The golden state is suffering one of its most severe droughts on record and could soon become the land of droughts. Now in its fifth year, this drought has already made 2014 the fourth driest year in 106 years of record keeping. Last year’s drought is supposed to be a once-in-30-years event.
We must consider this drought in the context of climate change. We know the climate is changing because of human emissions of greenhouse gases and we know our water resources are especially vulnerable. Without further checks in the emission of greenhouse gases, this type of droughts could be seen more often, ravaging the ecosystem of California. These climatic changes are superimposed on top of our natural variability of floods and droughts and we must factor this into our responses.
Land of Droughts Sets New Low
This year, California set a record low Sierra snowpack in April — 5 percent of normal — following the driest winter since records have been kept. The Sierra Nevada snowpack supplies about 30% of the state’s water is at its lowest levels in 100 years. The state’s massive plumbing system, one of the biggest in the world, needs adequate snow in order to serve farmers in the Central Valley and techies in Silicon Valley.
The condition of Lake McClure reservoir is even worse. In a normal spring, the reservoir holds more than 600,000 acre-feet of water. As April came to a close, it was at 104,000 acre-feet — with almost no snowmelt on the way. That is about 10% of the full capacity. At full capacity, with normal rainfall, should have enough water for nearly two million households for a year.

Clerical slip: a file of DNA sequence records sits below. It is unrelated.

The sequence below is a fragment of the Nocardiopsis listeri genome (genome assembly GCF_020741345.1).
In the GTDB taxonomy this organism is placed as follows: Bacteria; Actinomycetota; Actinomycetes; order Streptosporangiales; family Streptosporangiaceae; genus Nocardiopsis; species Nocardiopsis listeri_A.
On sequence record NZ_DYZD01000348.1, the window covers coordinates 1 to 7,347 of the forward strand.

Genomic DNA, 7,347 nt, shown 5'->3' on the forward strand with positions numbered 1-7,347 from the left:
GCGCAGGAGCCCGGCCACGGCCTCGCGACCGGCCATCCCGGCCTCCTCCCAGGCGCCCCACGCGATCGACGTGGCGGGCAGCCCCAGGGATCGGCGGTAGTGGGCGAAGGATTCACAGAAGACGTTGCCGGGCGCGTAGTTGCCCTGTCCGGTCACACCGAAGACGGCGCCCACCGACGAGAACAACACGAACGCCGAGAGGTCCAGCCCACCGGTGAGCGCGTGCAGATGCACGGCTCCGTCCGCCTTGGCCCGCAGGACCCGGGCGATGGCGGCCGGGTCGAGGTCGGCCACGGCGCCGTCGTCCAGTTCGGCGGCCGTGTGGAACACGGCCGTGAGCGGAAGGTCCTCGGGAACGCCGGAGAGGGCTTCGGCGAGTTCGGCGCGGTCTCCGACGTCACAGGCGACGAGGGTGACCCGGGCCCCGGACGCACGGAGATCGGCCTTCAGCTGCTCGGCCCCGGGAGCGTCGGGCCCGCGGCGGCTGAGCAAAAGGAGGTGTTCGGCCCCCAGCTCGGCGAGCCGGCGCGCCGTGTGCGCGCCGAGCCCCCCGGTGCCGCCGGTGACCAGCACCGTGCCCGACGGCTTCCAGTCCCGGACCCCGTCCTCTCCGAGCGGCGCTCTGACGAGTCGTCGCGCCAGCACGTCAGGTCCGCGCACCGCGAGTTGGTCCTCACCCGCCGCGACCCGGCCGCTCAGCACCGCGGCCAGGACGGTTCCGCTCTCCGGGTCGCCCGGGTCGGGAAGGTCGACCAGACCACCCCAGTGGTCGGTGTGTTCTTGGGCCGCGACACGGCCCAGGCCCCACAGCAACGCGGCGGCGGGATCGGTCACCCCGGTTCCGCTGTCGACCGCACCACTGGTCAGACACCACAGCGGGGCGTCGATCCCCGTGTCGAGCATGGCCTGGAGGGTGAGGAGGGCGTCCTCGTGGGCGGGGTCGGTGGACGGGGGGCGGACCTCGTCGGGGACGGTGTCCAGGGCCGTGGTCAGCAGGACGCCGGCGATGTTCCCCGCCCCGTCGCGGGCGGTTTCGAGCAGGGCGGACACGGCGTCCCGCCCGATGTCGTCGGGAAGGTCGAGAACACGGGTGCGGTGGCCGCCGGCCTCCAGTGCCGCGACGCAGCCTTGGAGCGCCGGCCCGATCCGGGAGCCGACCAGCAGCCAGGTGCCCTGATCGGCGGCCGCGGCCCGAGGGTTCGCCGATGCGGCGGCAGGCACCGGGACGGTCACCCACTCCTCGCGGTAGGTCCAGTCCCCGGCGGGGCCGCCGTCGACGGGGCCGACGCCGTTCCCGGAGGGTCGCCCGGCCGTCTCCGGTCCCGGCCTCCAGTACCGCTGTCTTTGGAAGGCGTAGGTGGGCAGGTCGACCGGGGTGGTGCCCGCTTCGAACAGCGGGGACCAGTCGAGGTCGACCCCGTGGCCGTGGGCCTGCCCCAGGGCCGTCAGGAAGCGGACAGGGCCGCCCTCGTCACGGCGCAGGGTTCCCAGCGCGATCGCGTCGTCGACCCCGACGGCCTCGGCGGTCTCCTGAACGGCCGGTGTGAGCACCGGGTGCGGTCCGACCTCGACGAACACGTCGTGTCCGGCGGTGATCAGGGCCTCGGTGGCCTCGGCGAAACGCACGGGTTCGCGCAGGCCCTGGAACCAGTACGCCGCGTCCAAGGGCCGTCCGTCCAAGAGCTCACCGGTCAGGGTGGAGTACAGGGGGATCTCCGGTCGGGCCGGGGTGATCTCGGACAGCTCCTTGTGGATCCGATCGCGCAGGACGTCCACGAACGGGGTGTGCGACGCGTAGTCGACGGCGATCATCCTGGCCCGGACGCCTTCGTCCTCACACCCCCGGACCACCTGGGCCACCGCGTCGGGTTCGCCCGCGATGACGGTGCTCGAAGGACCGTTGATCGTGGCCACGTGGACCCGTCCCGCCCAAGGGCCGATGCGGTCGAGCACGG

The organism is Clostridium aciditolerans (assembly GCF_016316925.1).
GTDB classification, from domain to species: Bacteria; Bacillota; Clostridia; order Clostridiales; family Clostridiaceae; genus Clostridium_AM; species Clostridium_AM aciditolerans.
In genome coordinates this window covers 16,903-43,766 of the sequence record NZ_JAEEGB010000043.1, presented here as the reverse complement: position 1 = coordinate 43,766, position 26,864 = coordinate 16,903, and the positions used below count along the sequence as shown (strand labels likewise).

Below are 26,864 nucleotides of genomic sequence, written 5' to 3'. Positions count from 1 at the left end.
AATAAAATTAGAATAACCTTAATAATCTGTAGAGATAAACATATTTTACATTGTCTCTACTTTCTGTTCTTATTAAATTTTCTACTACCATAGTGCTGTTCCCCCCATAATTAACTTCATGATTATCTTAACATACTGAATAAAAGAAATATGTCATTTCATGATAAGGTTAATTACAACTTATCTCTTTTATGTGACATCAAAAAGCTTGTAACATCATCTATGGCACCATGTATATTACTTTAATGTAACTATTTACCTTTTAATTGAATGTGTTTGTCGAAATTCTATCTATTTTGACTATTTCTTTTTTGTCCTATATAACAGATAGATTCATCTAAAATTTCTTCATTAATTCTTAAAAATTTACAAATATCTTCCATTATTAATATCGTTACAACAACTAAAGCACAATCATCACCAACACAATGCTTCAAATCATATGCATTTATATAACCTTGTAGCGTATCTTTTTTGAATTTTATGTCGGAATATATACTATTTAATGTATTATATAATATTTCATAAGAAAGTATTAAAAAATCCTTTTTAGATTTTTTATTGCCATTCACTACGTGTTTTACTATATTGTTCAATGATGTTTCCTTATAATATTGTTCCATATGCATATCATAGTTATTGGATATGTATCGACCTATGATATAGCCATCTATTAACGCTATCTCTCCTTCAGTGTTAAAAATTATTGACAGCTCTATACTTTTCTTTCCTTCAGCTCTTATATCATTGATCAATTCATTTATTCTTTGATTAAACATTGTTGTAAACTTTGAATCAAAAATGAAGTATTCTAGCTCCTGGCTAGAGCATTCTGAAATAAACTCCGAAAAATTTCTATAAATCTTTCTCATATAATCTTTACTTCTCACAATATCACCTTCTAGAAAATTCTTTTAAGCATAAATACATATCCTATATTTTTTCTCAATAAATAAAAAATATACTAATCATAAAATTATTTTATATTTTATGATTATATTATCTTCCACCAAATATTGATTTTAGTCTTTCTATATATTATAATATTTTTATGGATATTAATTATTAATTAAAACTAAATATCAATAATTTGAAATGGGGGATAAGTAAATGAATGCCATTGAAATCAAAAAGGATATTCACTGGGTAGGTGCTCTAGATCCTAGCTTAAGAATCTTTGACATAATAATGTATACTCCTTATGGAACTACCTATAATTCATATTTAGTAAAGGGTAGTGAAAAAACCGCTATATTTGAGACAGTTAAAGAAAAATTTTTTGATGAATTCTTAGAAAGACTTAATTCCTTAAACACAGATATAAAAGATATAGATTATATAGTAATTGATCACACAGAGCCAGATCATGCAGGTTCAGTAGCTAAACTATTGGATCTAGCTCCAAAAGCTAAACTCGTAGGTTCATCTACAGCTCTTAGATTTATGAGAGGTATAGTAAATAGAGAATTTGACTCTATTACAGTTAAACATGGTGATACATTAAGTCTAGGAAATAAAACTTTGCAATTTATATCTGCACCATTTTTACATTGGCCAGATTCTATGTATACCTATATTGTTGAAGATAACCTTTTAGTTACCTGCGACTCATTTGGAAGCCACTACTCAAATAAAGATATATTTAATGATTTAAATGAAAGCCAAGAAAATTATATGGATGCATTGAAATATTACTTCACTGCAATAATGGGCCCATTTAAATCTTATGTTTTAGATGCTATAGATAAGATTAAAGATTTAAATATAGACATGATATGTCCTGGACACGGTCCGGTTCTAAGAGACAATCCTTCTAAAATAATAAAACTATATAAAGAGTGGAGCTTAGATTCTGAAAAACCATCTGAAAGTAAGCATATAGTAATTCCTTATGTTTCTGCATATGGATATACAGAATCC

New Melones Lake, in Calaveras County in the foothills east of the Central Valley, is barely 20 percent full, and could be completely drained out by summer’s end. This lake, being the country’s fourth largest reservoir, is responsible for holding water for farmers, and for fish downstream
Saving Water In California
In spite of this, California will not run out of water, not in the coming one or two years. Many conservation efforts are being utilised like wastewater treatment and desalination of sea water to meet the demands. But for how long? The underground water basins currently being mapped by satellite would soon dry up and so will the little snow that is left on top of the Sierra Mountains. Unless we check our emissions, this Golden State may be lost forever.
Even if the Golden State recovers, it might never be the same place again and forever more be know as California: Land of Droughts.